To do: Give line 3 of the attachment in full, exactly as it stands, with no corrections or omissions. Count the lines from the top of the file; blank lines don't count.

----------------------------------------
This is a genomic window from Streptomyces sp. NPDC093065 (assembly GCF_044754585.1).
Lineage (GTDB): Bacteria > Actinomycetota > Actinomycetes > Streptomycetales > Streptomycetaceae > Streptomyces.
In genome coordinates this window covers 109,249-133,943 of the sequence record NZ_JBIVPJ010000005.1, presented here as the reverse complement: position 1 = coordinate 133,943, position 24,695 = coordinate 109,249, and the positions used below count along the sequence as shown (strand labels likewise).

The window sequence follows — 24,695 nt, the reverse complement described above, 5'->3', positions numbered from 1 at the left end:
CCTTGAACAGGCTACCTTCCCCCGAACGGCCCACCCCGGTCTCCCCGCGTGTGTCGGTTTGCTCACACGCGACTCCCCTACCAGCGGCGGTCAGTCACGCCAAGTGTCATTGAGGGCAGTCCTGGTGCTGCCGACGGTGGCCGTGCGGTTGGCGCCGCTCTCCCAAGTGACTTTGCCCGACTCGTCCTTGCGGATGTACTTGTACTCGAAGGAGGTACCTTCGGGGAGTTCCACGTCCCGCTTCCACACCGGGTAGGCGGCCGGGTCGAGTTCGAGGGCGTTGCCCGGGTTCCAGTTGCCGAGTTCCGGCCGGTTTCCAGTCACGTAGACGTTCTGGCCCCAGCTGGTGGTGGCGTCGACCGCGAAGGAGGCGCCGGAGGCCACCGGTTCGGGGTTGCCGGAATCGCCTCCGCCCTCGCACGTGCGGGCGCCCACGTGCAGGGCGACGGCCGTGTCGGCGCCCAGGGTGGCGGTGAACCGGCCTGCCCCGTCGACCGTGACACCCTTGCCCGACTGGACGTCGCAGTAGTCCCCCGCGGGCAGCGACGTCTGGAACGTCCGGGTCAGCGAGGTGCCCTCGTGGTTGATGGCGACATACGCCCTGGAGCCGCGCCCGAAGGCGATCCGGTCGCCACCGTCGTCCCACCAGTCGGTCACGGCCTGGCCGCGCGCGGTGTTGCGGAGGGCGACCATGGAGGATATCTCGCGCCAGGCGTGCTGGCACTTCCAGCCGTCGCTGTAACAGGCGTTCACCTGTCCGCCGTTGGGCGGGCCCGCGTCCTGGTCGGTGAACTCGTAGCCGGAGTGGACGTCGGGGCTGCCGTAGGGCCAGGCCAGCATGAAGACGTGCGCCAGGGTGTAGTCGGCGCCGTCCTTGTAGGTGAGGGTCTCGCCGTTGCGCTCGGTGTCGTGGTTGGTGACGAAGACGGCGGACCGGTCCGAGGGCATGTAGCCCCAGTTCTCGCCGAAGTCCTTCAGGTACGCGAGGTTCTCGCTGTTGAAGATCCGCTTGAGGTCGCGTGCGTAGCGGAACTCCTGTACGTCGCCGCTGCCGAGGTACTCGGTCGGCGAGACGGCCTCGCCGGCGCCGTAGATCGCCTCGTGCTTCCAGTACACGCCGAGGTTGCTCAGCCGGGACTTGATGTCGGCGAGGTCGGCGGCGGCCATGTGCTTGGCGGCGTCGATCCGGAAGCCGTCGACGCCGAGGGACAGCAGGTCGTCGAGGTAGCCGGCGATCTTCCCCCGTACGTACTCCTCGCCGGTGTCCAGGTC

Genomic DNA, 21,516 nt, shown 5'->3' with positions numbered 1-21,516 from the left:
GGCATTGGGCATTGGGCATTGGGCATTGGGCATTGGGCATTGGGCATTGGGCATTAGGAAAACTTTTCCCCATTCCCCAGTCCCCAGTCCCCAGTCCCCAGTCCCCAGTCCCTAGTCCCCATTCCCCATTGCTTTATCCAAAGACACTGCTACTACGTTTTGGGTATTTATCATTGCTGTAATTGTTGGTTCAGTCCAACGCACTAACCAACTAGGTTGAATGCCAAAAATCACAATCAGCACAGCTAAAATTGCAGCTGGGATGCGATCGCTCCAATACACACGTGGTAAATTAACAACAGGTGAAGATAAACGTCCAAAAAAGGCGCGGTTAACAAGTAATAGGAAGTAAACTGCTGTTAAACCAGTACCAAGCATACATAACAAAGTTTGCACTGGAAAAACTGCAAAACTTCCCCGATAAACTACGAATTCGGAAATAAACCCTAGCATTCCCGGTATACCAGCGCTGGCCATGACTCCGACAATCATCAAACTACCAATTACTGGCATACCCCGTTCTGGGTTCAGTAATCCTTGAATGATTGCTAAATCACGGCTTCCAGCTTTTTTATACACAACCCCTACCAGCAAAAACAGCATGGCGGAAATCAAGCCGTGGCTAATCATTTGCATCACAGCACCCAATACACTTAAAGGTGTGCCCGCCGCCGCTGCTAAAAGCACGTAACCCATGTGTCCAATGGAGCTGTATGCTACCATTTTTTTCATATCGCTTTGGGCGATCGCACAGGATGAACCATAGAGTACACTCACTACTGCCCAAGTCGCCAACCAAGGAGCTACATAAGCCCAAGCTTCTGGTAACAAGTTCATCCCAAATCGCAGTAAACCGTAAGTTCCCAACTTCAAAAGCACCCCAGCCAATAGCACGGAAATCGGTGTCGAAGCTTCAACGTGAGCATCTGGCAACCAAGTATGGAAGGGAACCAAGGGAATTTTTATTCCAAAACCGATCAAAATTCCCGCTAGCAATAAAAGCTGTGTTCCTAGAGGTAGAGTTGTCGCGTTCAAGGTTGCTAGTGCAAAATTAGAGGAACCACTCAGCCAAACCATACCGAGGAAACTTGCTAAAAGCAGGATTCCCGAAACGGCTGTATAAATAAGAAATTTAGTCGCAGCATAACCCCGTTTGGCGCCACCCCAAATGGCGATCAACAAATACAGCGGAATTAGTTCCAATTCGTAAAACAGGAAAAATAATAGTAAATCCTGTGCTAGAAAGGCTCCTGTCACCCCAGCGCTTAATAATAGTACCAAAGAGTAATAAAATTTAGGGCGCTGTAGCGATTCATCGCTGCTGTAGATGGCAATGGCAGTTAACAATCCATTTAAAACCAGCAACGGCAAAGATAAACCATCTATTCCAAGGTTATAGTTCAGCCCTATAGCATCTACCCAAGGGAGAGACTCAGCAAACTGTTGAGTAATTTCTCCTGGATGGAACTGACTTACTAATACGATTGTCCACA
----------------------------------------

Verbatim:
In genome coordinates this window covers 109,249-133,943 of the sequence record NZ_JBIVPJ010000005.1, presented here as the reverse complement: position 1 = coordinate 133,943, position 24,695 = coordinate 109,249, and the positions used below count along the sequence as shown (strand labels likewise).